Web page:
VIT's Law School Launched

Published: 06th August 2014 07:52 AM  |   Last Updated: 06th August 2014 07:52 AM   |  A+A-

VIT

CHENNAI: The Vellore Institute of Technology (VIT) inaugurated its new law school, located at its Chennai campus, at a formal event conducted at the institute’s campus on Monday.

VIT law school offers two degrees, namely BA (LLB) and BBA (LLB), and has subsequently inducted 120 students in its first batch.

Addressing the students, Chancellor G Viswanathan said that the VIT Group which made a humble beginning 30 years ago as the Vellore Engineering College, stands tall now among the list of top technical institutes in Chennai.

“We started with just 180 students and three engineering streams at a backward region in Vellore, back in 1984,” he said and went on, “Today, we are proud tutors to more than 29,000 students who benefit by studying in our institute. We have nearly 5,000 students on the Chennai campus while we expect the numbers to swell once we start our Bengaluru campus as well.”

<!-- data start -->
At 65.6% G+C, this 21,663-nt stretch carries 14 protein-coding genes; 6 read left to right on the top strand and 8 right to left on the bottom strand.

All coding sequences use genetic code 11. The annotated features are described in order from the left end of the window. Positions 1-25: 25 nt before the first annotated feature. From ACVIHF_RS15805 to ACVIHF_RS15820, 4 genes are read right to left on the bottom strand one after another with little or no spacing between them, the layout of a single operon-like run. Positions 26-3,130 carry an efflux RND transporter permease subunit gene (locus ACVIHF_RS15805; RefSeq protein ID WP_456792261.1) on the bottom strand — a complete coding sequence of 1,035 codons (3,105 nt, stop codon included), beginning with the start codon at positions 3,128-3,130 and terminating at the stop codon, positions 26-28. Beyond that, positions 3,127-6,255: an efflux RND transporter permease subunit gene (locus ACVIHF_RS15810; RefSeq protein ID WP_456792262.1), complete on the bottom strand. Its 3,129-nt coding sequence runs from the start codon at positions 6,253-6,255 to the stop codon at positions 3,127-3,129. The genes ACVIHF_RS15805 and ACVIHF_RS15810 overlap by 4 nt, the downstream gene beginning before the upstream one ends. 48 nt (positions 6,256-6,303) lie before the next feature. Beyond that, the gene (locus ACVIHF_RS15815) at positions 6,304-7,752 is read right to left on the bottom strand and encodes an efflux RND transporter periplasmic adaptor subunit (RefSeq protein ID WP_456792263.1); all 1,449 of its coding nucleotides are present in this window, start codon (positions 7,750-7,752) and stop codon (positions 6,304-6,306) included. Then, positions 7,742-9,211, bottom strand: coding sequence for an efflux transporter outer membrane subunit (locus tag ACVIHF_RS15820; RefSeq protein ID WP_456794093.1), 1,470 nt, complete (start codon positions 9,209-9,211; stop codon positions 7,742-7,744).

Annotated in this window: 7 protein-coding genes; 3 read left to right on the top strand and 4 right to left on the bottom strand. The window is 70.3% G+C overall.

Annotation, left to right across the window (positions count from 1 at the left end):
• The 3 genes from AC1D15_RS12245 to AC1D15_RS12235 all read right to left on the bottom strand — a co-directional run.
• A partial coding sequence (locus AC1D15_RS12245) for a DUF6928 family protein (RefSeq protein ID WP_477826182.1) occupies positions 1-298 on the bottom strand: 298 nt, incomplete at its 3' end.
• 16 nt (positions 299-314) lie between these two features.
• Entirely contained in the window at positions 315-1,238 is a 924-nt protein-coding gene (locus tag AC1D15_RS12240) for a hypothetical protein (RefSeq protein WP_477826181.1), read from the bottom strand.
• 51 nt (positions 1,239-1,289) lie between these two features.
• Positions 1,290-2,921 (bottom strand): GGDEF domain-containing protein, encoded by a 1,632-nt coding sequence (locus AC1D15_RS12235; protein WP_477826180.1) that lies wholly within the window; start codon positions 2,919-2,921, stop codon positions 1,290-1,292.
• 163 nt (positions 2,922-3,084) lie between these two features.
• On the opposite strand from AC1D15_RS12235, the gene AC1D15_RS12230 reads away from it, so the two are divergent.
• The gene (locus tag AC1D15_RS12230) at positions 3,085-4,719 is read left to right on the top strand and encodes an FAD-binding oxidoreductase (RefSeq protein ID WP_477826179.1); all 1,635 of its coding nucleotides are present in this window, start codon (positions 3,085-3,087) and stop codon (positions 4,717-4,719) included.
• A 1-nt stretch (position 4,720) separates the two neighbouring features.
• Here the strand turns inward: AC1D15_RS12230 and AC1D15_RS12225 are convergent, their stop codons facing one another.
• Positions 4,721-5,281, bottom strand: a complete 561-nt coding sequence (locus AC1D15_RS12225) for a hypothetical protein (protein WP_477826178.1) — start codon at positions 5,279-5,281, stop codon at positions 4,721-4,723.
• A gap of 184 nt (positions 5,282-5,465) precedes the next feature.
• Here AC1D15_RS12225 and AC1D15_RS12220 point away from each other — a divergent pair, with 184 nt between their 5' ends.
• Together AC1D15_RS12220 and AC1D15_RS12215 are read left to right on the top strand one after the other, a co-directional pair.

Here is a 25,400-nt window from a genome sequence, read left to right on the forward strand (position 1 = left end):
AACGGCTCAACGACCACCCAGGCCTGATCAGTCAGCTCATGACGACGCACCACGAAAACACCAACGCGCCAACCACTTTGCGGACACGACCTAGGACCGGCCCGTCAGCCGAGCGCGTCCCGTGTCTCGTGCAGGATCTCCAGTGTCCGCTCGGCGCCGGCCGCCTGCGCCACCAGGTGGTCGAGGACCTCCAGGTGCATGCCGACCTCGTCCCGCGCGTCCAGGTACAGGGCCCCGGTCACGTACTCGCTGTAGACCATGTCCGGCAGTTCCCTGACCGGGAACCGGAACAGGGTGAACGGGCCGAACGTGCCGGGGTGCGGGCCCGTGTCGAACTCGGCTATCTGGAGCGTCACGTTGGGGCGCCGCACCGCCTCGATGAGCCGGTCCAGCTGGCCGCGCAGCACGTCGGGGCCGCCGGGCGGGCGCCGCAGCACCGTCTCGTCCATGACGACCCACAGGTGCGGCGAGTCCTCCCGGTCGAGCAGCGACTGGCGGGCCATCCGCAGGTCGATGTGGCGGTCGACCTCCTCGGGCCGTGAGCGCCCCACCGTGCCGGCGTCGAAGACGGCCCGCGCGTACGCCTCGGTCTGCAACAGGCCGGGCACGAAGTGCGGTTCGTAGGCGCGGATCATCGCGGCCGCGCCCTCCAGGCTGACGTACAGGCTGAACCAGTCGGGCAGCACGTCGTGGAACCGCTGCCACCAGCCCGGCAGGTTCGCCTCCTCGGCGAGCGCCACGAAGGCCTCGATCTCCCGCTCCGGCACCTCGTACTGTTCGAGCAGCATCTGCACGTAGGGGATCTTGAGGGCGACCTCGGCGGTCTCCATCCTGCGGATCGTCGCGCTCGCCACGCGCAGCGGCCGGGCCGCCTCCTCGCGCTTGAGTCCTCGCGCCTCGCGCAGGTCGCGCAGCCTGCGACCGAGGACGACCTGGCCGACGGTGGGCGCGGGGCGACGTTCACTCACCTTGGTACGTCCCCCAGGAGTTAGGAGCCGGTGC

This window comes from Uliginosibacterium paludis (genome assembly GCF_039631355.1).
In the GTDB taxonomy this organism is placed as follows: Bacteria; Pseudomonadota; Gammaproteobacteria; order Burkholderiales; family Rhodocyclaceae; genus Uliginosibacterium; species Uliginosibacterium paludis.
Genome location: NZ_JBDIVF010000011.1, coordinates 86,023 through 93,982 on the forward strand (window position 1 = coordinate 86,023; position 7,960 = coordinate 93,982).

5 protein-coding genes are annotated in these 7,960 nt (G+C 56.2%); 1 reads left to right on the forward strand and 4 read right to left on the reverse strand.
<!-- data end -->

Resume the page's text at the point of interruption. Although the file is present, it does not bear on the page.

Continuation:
Reiterating on the need to have more law schools, he said that the clog up of cases in the judicial system require more courts, and subsequently, more advocate, “Lawyers are the ones who assure life, liberty and freedom. Justice delayed is justice denied. So, there is a necessity for more lawyers.”

He added that various state governments and the central government were partly responsible for the clog up of cases in the judiciary.

With nearly 4 crore pending cases before the judicial system, Viswanathan said that it may take 320 years or more in order to clear the log.

He also spoke of the urgent need to bring down the cost of litigation as the situation is such that the poor and middle class can no more afford to go to courts.

Former Justice of the Supreme Court of India, S Mohan, who was the chief guest, slammed the lack of discipline among the current crop of advocates, and said that adjournments were the key reason for the insurmountable delays endured during the judicial process.

“Adjournments are an anathema to the judicial process. I used to hate it, and so did my colleagues in my time,” said Mohan.

“These days, most advocates don’t even adhere to the attire norms as prescribed by the bar council,” he added.

Former Advocate General of Tamil Nadu R Krishnamoorthy praised the institute’s efforts at creating a pan India flavour with students from across India on their rolls.

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